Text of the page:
students jammed into karate schools following “The Green
Hornet” TV series and films like “Enter The Dragon,” looking
to become instant fighting machines.
Although a dedicated group of practitioners continue to
work out on a regular basis, most of the interest lapsed with
the death of Bruce Lee and the realization that self defense
skills require lots of practice and hard work.
The second wave of karate interest was initiated by David
Carradine’s portrayal of a gentle monk, who was tutored in the
spiritual side of the martial arts. David’s character used his
skills in the same way as American Cowboy heroes helped the
weak and downtrodden in the old west. The TV series Kung-fu
also promoted the message that martial arts skills required
patience, dedication and respect.
This second theme was also prevalent in the “Karate Kid”
movies. Instead of the emphasis being placed on the fighting
ability of the student, the teacher uses karate as a tool for
building character and physical health. In the process, right
overcomes wrong and the hero wins the affection of his first
The Spirit Dragon continues in the “Karate Kid” tradition
with this enchanting novel. Readers will be able to identify
with the characters and for a few of us, the story will take us
back to our youth, where imaginary creatures were quite real.
George E. Mattson
9th degree Black Belt
~ Prelude ~
The tiger padded through the forest, the tall evergreens’
gnarled branches dusting his white coat with pine needles and
barded cones, ready to litter the ground with age.
Soiled paws crunched the burnt orange and red leaves of
the dying hardwoods preparing for sleep. The little boy, four
feet tall if an inch, stood still, his hazel green eyes calm
revealing his relaxed demeanor.
As the beautiful beast approached, the little boy offered
his palm in friendship. The tiger nuzzled his cold black nose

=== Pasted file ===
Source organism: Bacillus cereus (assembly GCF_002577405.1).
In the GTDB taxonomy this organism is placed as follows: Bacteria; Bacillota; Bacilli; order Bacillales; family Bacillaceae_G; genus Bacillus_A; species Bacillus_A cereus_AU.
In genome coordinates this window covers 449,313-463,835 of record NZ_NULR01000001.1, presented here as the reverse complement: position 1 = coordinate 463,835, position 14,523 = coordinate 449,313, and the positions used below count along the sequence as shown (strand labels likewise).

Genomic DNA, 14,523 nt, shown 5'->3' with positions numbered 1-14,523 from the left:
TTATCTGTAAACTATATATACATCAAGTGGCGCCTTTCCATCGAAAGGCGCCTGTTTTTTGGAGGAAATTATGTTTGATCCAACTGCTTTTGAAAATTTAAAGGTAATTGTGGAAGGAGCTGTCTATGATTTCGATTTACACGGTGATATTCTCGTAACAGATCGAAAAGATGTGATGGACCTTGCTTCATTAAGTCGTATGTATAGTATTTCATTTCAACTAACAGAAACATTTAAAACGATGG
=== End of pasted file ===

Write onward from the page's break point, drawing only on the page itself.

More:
within, purring deep. The vibrations reverberated through the
little boy’s heart inspiring tenderness. He questioned the tiger
with a spark in his eye as the tiger nudged his hand, trying to
move the little boy forward.
The child scratched the tiger’s ears and rubbed along his
flank, feeling the strong muscles beneath his white coat. He
fingered the dark chocolate stripes and felt the tiger’s joy
rumble. The tiger began to move and allowed him to guide his
own footsteps along the trail, fragrant with fresh loam and
The boy and creature traveled next to a river, radiant sun
gleaming with the waves of a gentle current. Every so often the
soothing sound of glacial waters crackled like laughter where
rocks gathered, forcing the fluid up and over like a carnival
The little boy felt so happy and alive as the tiger’s sinew
rippled with strength beneath his hand. He longed to have
that kind of might in his own body.
Each step that the beast took was so sure and easy as they
continued their journey. The child’s steps were never so sure
and nothing about his life was easy. He wished he could be the
tiger, roaming through the forest, strong and proud.
Never to feel afraid of another predator, never to feel too
weak to protect itself. The little boy lived in fear; terror filling
his days, weakness permeating both his mind and body, for
predators surrounded him every day of his life.
The Spirit Dragon
The tiger stopped lifting his large head to gaze into his
eyes as if he knew exactly what the boy was thinking. They
were at the edge of the forest. Up ahead, the path continued
through a large meadow of emerald and jagged blades of grass
fluttering with the cool breeze of late autumn.
The footpath led directly to an immense stone castle, its
peaks and towers sparkling as if it were created with clear
quartz dipped in starlight.
The walls looked to be made of onyx, giving a foreboding,
ominous feel. A large wooden door held together with pointed
iron brackets guarded the fortress from intruders. The castle
was scary and the boy worried a monster would come charging
out to chase them away at any moment.
The tiger nudged him again as if to urge him further on,
his black eyes gazing out to the castle and back to him.
“You want me to go out there?” the boy questioned with a
concerned look. The tiger responded with an encouraging
bump to his hip, causing fear to tremble his heart.
“I don’t want to go out there, not without you, not alone!”
The tiger stared into the boy’s eyes, shining with animated
confidence. “Huh uh, no way! I can’t, I just can’t.”
The creature beside him dropped his ears, hanging his
head with clear disappointment. The little boy responded,
dropping to the ground to hug the tiger. He didn’t want to
make the tiger sad and lose his new found friend, but he just
couldn’t go to that big scary castle alone.
“I’m so sorry, tiger. I’m too afraid,” he whimpered.
The tiger nuzzled the little boy’s face, his whiskers tickling
his tears. He turned away and walked back into the forest,
leaving him. The little boy sat there in the soil, feeling alone
and dismayed as ever.